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Broken Crown


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I'm new here, but I recently read back through the series, and wanted to see what people thought about the Broken Crown of Saldea. I searched through old threads, and a few mentioned the Broken Crown, but many of them touched on other subjects and/or were old. I apologize if a new thread was not warranted. This post will likely be lengthy, but worth the read, I hope.

 

The Broken Crown has always bugged me, and reading back through the books reminded me of it. I decided to dig around and try to figure out what it meant. We know RJ liked to draw from myth, historical civilizations, etc, so I decided that would be a good starting point. RJ said that Saldea was based on peoples surrounding the Black Sea. So I read through the histories of some of the surrounding peoples. I found it very interesting. Here is some of the things I found, I hope others find them interesting as well.

 

There is in fact, a broken crown associated with a Black Sea people group. Its called the Holy Crown of Hungary (which is, what do you know, broken). If you take the time to read about it, it bears many resemblances to the Broken Crown of Saldea. Of particular note is the associated "Doctrine of the Holy Crown". The doctrine of the Holy Crown, among other things (drawing from Wikipedia, since it had the most succinct summation):

 

1. Although there is a physical Holy Crown (broken crown) the Holy Crown is actually a person (the ruler).

 

2. The body of the Holy Crown is the body of the country.

 

3. The members of the Holy Crown are the Citizens of the Crown's lands.

 

4. The Holy Crown is the source of all powers and rights.

 

5. The Holy Crown is superior to the ruler. The ruler rules in the name of the Crown.

 

Doesn't sound like much of a gig does it? A lot of responsibility. Which would explain why Aes Sedai and others have said Perrin does not understand what marrying Faile "means".

 

What I found more interesting though was the associated concept of "personal union" which is embodied in the Holy Crown.

 

I didn't know what a "personal union" was, so I looked it up, and here is the definition:

 

"A personal union is a relationship of two or more entities that are considered separate, sovereign states, which, through established law, share the same person as their respective head of state. It is not to be confused with a federation, which internationally is considered as a single state."

 

Sounds very much like Alliandre and Ghealdan, no?

 

Let me know what you think. There are other countries tied in with Perrin in the WoT, but in the interests of brevity, I won't drone on about them unless there is interest in hearing them. There is quite a bit of interesting potential links to Perrin of Arad Doman, Tarabon, and at least part of Amadacia. Also the Black Hills.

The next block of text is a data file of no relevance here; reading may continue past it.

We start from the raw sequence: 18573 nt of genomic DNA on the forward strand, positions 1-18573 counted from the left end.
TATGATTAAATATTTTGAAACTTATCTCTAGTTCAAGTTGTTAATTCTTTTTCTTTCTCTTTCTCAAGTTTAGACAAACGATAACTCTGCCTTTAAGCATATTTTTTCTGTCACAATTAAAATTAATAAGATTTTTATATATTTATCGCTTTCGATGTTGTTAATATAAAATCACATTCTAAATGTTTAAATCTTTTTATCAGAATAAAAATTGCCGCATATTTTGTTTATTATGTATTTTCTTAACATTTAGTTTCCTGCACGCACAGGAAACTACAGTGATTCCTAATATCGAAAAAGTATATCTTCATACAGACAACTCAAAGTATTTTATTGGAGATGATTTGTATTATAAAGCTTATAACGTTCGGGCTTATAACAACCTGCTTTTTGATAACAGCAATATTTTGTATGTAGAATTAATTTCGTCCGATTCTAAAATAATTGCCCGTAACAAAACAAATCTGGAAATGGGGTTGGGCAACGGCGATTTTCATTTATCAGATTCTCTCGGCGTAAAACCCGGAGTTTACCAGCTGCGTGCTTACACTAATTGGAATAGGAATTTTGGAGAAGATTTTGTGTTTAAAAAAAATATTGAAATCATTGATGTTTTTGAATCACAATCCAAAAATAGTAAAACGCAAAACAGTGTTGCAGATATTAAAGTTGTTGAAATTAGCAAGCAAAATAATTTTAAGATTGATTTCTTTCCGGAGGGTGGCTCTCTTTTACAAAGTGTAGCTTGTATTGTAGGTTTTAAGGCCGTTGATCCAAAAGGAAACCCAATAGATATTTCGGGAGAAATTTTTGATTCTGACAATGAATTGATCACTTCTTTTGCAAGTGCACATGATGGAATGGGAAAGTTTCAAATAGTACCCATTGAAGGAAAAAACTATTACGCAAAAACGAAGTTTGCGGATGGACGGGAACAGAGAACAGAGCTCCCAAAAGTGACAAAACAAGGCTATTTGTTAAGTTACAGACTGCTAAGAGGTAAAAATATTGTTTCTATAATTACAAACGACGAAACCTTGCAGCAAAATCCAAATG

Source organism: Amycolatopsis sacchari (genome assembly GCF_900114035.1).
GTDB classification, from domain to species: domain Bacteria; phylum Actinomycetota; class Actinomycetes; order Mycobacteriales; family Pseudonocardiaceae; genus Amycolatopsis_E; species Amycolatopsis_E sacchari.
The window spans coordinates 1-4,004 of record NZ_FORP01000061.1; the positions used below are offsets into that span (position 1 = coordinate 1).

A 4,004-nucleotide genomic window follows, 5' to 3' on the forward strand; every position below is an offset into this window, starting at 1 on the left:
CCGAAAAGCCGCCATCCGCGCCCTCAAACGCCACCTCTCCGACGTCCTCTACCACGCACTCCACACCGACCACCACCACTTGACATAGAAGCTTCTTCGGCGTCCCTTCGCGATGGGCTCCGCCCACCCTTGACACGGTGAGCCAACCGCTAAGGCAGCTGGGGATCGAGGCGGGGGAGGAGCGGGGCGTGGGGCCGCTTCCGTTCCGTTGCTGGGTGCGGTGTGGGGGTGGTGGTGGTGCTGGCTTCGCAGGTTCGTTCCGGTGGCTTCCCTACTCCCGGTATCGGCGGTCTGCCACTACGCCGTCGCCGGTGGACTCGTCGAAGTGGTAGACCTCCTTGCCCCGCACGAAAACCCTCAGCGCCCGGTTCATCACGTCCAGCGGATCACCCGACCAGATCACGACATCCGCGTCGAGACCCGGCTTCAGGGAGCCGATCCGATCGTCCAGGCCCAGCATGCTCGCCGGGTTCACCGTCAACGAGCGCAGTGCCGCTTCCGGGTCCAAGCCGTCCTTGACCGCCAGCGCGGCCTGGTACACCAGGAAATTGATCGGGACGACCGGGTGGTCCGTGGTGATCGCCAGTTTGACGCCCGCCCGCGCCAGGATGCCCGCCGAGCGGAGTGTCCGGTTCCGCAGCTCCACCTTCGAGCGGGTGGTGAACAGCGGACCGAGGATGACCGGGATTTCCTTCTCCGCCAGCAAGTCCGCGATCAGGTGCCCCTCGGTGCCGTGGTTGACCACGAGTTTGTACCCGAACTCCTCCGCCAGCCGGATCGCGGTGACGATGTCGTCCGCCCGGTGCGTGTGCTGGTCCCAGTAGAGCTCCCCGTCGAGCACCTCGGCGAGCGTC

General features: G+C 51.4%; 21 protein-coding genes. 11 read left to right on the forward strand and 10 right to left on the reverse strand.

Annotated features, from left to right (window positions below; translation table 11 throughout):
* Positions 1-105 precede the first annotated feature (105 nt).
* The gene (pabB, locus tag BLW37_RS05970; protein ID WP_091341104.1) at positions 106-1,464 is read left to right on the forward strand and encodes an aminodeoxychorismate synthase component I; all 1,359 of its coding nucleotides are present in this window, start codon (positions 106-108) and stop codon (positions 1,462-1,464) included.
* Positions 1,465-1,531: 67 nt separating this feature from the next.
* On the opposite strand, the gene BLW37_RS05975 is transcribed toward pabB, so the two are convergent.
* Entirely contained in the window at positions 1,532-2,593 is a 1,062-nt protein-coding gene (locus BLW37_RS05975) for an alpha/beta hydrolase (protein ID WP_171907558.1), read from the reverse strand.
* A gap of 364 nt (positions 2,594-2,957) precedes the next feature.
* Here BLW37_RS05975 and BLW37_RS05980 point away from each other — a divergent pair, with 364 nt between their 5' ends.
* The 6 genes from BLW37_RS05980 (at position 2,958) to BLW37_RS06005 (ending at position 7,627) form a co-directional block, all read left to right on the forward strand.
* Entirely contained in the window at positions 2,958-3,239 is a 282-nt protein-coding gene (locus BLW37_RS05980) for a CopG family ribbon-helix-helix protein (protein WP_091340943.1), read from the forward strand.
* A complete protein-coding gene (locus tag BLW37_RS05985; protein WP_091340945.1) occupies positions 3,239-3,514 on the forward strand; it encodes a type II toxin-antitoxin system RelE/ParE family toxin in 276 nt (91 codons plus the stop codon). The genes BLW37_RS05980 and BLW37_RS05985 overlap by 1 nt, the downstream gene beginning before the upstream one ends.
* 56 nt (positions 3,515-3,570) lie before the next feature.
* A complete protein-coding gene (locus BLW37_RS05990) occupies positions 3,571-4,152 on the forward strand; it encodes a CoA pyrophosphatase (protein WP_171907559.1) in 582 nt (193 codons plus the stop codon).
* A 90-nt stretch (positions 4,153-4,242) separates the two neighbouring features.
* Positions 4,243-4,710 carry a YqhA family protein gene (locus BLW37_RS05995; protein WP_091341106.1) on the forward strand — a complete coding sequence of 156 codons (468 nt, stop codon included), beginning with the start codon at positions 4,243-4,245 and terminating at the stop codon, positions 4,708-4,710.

Some other things of note involved historical tribes which ultimately formed into Hungary, Bulgaria, etc. And their mythology. Perrin's Wolf mythology likely has ties to Saldea.

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"A personal union is a relationship of two or more entities that are considered separate, sovereign states, which, through established law, share the same person as their respective head of state.

 

Think Queen of England, who is head of state of The United Kingdom, Canada and Australia (for the time being), etc.

 

Quote:

 

Doctrine of the Holy Crown".

 

This is the Universal concept of Medeivl Kingship. One annointed (in the religous ssense) to lead. He represents the nation as a whole. Think of it in Cristian religous terms Where Jesus is the leader and the church (christians) are collectively his bride.

 

I believe a more relevent background for the "broken crown" comes from the Romans, to wit:

 

CORONA OBSIDIONALIS. Among the honorary crowns bestowed by the Romans for military achievements, the most difficult of attainment, and the one which conferred the highest honour, was the corona obsidionalis, presented by a beleaguered army after its liberation to the general who broke up the siege. It was made of grass, or weeds and wild flowers Plin. H.N. xxii.7), thence called corona graminea Plin. H.N. xxii.4), and graminea obsidionalis (Liv. ii.37), gathered from the spot on which the beleaguered army had been enclosed (Plin. l.c.; Aul. Gell. v.6; Festus, s.v. Obsidionalis); in allusion to a custom of the early ages, in which the vanquished party in a contest of strength or agility plucked a handful of grass from the meadow where the struggle took place, and gave it to his opponent as a token of victory (Aul. Gell. v.6; Plin. H.N. xxii.4; Festus, s.v. Obsidionalis; Serv. ad Virg. Aen. viii.128). A list of the few Romans who gained this honour is given by Pliny Plin. H.N. xxii.4, 5).